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Being Prosocial is Being Meaningful


People’s hands are reached out and red paint on them forms a heart shape when they come together

The first step on the Meaningful Path, and the next focus in our Five Strivings series, is all about being prosocial. Each post in this series is about a simple and practical way of understanding and applying each of the five steps on what we refer to as the “Meaningful Path”.


If you missed the start of the series, I recommend you go back and start with the first post, “5 Ways We Strive and Thrive”, and then continue in order until you catch up. There is a benefit to allowing time for each one to be considered thoughtfully and in the context of your own life experiences before moving on to the next, so you may want to come back for some review if you choose to go through them together.


Prosocial

Primal Root = Love


The term prosocial refers to the way we interact with others in life. It is defined as “denoting or exhibiting behavior that benefits one or more other people...” (www.dictionary.apa.org)


When we are prosocial, we are other-oriented, considerate, and promote the social good. When we are acting in a prosocial way it feels good for us, but also for others around us. Lifting spirits and promoting positive outcomes.


Being prosocial doesn’t mean that you have to be the one who always makes sure to remember to buy the “you’re tigerrrriffic” balloons when a co-worker’s birthday comes around, or a friend reaches a milestone. There are plenty of ways to act that benefit others and don’t mean becoming someone you aren’t.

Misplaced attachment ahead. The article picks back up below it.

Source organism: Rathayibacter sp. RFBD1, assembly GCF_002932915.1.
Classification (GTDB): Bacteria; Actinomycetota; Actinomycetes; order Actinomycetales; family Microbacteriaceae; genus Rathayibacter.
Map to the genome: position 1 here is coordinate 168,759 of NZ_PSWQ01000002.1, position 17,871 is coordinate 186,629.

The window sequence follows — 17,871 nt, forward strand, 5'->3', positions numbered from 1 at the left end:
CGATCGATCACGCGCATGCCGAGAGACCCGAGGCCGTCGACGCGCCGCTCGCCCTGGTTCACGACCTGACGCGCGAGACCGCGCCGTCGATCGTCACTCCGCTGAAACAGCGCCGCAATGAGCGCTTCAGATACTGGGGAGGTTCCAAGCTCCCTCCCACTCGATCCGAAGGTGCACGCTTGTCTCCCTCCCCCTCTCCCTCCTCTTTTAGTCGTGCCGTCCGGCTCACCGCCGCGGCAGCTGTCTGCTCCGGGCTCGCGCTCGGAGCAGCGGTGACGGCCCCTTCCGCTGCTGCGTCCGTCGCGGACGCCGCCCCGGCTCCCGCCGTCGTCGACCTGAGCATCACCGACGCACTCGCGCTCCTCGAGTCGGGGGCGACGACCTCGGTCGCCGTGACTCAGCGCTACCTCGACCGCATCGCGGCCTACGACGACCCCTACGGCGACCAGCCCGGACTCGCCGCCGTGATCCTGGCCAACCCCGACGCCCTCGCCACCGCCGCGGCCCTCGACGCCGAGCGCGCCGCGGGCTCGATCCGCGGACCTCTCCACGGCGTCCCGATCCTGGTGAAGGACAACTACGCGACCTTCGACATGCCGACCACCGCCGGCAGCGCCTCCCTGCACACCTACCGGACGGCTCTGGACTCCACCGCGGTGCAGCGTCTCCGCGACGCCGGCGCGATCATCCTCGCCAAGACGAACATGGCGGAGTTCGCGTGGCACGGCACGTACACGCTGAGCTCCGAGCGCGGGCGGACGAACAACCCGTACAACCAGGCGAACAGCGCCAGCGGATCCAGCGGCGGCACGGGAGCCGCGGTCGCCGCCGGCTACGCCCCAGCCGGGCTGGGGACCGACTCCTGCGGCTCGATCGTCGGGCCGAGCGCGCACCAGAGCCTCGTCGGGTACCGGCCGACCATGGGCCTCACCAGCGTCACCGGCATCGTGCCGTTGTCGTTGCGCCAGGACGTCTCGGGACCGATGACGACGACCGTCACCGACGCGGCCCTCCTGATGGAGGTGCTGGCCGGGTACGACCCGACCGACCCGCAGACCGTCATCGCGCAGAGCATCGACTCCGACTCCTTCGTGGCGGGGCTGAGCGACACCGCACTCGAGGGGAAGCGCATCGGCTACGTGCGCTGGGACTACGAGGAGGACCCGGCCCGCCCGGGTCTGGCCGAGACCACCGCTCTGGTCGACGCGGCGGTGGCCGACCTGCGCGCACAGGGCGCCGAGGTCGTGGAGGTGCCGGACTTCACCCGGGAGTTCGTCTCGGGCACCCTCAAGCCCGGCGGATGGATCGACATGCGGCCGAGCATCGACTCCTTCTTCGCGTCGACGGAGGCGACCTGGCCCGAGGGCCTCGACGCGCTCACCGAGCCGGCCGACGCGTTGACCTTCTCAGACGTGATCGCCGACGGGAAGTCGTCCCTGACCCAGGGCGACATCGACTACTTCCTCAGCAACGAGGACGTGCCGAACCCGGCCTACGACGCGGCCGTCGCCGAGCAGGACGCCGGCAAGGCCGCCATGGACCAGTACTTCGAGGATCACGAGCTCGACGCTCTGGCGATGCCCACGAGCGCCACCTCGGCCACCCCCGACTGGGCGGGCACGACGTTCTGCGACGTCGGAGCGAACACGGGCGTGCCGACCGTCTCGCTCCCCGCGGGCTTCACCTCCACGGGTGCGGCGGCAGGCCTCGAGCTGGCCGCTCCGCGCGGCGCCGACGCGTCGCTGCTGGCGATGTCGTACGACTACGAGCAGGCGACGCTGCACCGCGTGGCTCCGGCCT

Let’s think about that for a moment, taking on a new or modified behavior doesn’t have to be a departure from integrity. How you act in a prosocial way can and should be aligned with who you are and your skills and natural tendencies.


A black sign with a wooden frame with white lettering that says “A Smile Can Change Someones Day"


Who you are is meaningful, and the unique identity that makes you, you, is the so-very-important why behind what you do. Those actions are how you show up in the world. Your behavior should be carrying out what is meaningful in a way that is aligned with who you are.


So, how can you be prosocial, behaving to benefit others in a way that is a reflection of who you are? That is a great question to consider. Each of us may have a different answer (or answers) based on what makes us unique, our personal skills and tendencies, and the different opportunities our work and daily lives bring. Here are a few examples to help get started and build on.



A person sitting on a step holding a mobile phone


Check in on a friend or relative that you haven’t spoken to in a bit, and aim to have at least 80% of the conversation be about them.



A casual office setting with coworkers collaborating on chairs and beanbags


Make some free time to help a co-worker or someone in your professional network with something they’ve been working on or have been hoping to start.



A tray of cookies with chocolate kisses pressed into them


Bake something sweet and give it away to brighten up someone’s (or a group of someones') day.


The root of this step on the Meaningful Path is love. There is a major meaning-boost in caring enough to be other-oriented. This isn’t just conceptual, it’s tangible, palpable. You can feel the personal uplift that happens when you behave in a way that uplifts others.


Try it on! As you think today about the ways that you are prosocial throughout your own days, and where you might have some opportunity, practice what you come up with. You’ll see that there is usually a noticeable benefit right away.


Be sure to check out the next post in the Five Strivings series, Peace.

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